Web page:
Home - WERU FM 89.9 Community Radio, Blue Hill, Maine

WERU 89.9 FM Blue Hill, Maine Local News and Public Affairs Archives

Audio archives of spoken word broadcasts from Community Radio WERU 89.9 FM Blue Hill (weru.org)

Donate to WERU Donate Now

Archives

E-mail Notifications

Get an e-mail when we update our archives (several times a week)
Enter your Email
Powered by FeedBlitz
  • Producer/Host: Meredith DeFrancesco
    Issue: Environmental and Social Justice

    Program Topic: Penobscot Nation v Mills : Reactions to Court Hearing

    Key Discussion Points:

    1) Yesterday, US District Court Judge George Singal heard oral arguments for Penobscot Nation v Mills in Portland. The Penobscot Nation is opposing the Maine Attorney General’s Office 2012 opinion that the Penobscot Indian reservation, which includes more than 200 islands in the Penobscot River, does not include any portion of the water. The Penobscot Nation argues this amounts to a territorial taking by the state and erases their inherent, treaty reserved sustenance fishing rights.

    2) Judge Singal heard oral arguments from Penobscot Nation counsel, counsel for the US Dept of Justice. which is intervening in the case on behalf of the Penobscot Nation, the Attorney General’s Office’s, and Pierce Atwood counsel which is representing a consortium of pollution dischargers intervening on behalf of the state. Both sides have asked the judge for a summary judgement.

    3) We also speak with Hugh Curran about the annual Estia Conference on October 23rd at the Hutchinson Center in Belfast. This year the theme is Deep Ecology. Keynotes speakers include Darren Ranco, Maria Girouard and Sherri Mitchell. www.estiamaine.org

    Guests:
    Kathy Paul, Penobscot
    Sherri Mitchell, Penobscot indigenous rights attorney
    Chief Kirk Francis, Penobscot Nation
    Maria Girouard, Penobscot historian, Dawnland Environmental Defense
    Hugh Curran, University of Maine Peace and Reconciliation Studies, Estia Conference organizer

    No Comments
  • Producer/Host: Meredith DeFrancesco
    Issue: Environmental and Social Justice

    Program Topic: Penobscot Nation Chief Francis on Penobscot Nation v Mills and Meeting in DC with President Obama

    Key Discussion Points:

    1) On October 14th, US District Court in Portland will hear oral arguments for Penobscot Nation v Mills.The Penobscot Nation is opposing the 2012 opinion by the Maine Attorney General’s Office that the Penobscot Indian reservation, which includes more than 200 islands in the Penobscot River, does not include any portion of the water, a decision that the Penobscot Nation argues breaks treaties and amounts to a territorial taking by the state.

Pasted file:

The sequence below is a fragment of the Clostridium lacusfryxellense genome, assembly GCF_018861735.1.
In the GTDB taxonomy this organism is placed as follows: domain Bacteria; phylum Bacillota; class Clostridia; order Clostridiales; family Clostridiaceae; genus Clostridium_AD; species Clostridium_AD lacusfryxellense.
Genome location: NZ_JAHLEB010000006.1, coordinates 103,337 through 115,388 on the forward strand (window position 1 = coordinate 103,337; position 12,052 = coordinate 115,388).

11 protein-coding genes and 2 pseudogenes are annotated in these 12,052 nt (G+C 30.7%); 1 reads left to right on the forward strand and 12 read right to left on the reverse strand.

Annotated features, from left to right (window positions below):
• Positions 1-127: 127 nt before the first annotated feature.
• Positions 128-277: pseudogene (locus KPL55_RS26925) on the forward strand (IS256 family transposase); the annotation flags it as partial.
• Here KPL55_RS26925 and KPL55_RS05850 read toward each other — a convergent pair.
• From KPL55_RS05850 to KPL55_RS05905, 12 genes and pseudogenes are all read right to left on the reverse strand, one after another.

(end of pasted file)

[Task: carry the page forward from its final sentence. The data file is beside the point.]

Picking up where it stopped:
2) We speak with Chief Francis about the case, and about the separate legal battle concerning the federal EPA decision that, though Maine has the jurisdiction over water quality standards in tribal waters, under the Clean Water Act, state standards are not high enough to protect sustenance fishing.

    3) Last week, Chief Francis met with Congressional Representatives and President Obama on both these issues, among others. The US government is currently a legal intervenor in Penobscot Nation v Mills on behalf of the Penobscot Nation.

    Guests: Chief Kirk Francis, Penobscot Nation

    No Comments
  • Producer/Host: Meredith DeFrancesco
    Issue: Environmental and Social Justice

    Issue: Environmental and Social Justice

    Program Topic: Bar Harbor’s Community Solar Farm Project

    Key Discussion Points:
    1) Today we talk about two solar projects in development in Bar Harbor. One, a roof top array on the public works building to power that building and the other, a community solar farm which will power a number of homes. Bar Harbor’s will be the first community solar farm on public land in the state.
    2) We talk with Bar harbor town councilor Gary Friedman about local efforts to develop sustainable energy and address climate change.
    3) We talk with a ReVision Energy representative, John Loft, about action being taken around the state to transition to solar power.

    Guests:
    Gary Friedman, Bar Harbor town councilor, 288-5323
    John Luft, Revision Energy, branch manager,Liberty,
    john@revisionenergy.com

    www.revisionenergy.com,

    No Comments
  • Producer/Host: Meredith DeFrancesco
    Issue: Environmental and Social Justice

    Program Topic: Environmental Priorities Coalition on Past Legislative Session

    Key Discussion Points: